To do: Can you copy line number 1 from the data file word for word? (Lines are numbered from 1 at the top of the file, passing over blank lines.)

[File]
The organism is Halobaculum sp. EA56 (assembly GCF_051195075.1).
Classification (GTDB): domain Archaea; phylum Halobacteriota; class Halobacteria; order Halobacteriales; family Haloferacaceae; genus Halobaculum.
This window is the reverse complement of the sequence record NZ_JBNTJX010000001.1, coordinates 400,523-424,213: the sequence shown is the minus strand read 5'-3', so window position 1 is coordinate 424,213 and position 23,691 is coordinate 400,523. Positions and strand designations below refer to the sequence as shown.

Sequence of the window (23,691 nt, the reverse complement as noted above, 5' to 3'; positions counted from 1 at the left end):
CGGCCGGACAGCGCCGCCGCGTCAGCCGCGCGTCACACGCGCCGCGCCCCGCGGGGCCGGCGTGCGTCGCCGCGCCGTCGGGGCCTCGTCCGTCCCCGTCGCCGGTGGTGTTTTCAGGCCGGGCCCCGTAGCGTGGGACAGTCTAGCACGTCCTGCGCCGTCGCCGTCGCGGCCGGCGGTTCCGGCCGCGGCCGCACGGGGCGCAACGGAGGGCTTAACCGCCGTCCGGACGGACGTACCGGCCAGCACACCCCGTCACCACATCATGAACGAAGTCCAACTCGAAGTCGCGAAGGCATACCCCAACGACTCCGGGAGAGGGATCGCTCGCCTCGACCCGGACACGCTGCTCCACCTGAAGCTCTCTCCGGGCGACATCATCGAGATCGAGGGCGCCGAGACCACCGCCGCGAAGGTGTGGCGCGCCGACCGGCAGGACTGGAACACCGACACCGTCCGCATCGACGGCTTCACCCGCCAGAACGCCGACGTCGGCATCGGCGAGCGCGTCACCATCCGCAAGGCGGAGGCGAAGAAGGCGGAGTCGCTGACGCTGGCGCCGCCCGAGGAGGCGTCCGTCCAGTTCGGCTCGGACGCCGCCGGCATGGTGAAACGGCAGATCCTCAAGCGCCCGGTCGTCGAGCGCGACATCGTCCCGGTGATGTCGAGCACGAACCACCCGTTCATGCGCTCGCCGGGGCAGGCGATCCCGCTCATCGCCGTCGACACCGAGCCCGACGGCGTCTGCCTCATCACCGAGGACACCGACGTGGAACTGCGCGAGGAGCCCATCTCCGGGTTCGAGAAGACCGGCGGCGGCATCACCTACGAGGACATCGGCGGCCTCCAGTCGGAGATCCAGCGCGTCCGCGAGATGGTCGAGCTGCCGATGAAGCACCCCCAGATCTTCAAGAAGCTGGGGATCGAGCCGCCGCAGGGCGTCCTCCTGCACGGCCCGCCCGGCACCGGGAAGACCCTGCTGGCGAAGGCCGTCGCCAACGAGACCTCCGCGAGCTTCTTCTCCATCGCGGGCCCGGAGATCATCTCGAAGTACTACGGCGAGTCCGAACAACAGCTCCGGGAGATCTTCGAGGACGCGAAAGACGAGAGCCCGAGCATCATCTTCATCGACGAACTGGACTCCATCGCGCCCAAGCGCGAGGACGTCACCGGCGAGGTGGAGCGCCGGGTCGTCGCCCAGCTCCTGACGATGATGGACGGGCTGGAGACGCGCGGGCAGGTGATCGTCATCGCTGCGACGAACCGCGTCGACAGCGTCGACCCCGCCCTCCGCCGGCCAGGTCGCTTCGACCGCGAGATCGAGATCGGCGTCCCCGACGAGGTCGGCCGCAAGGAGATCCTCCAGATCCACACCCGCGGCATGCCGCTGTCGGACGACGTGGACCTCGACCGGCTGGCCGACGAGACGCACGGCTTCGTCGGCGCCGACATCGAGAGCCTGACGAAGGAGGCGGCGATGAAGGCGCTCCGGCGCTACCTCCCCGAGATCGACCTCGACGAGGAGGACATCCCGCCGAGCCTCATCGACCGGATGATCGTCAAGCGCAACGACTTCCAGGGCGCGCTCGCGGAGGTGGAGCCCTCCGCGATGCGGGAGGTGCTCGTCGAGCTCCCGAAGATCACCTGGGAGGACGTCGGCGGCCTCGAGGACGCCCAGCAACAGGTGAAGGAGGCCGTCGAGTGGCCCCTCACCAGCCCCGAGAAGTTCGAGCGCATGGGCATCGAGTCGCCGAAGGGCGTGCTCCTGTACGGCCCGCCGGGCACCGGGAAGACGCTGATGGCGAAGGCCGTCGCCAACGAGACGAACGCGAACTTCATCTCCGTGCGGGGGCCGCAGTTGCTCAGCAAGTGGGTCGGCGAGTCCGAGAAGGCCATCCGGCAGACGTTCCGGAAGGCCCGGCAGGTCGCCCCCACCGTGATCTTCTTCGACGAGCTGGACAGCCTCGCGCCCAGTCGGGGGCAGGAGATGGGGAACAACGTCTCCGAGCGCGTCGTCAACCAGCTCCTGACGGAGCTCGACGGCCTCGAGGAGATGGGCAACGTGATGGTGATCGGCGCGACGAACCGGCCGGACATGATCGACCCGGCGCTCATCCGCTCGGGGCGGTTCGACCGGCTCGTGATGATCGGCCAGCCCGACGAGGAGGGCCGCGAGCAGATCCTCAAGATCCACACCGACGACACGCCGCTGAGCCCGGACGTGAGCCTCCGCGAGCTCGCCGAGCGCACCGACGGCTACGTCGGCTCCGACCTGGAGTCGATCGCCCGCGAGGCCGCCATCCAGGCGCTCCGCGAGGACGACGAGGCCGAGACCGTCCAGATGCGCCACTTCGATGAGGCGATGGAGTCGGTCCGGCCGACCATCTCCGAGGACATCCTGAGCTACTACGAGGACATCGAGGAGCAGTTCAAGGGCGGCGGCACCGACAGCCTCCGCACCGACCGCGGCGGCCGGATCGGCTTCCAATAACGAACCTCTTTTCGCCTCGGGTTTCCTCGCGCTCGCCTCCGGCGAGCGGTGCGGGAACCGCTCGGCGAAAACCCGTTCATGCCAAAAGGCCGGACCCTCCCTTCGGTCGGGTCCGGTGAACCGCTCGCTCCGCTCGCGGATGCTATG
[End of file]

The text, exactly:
The organism is Halobaculum sp. EA56 (assembly GCF_051195075.1).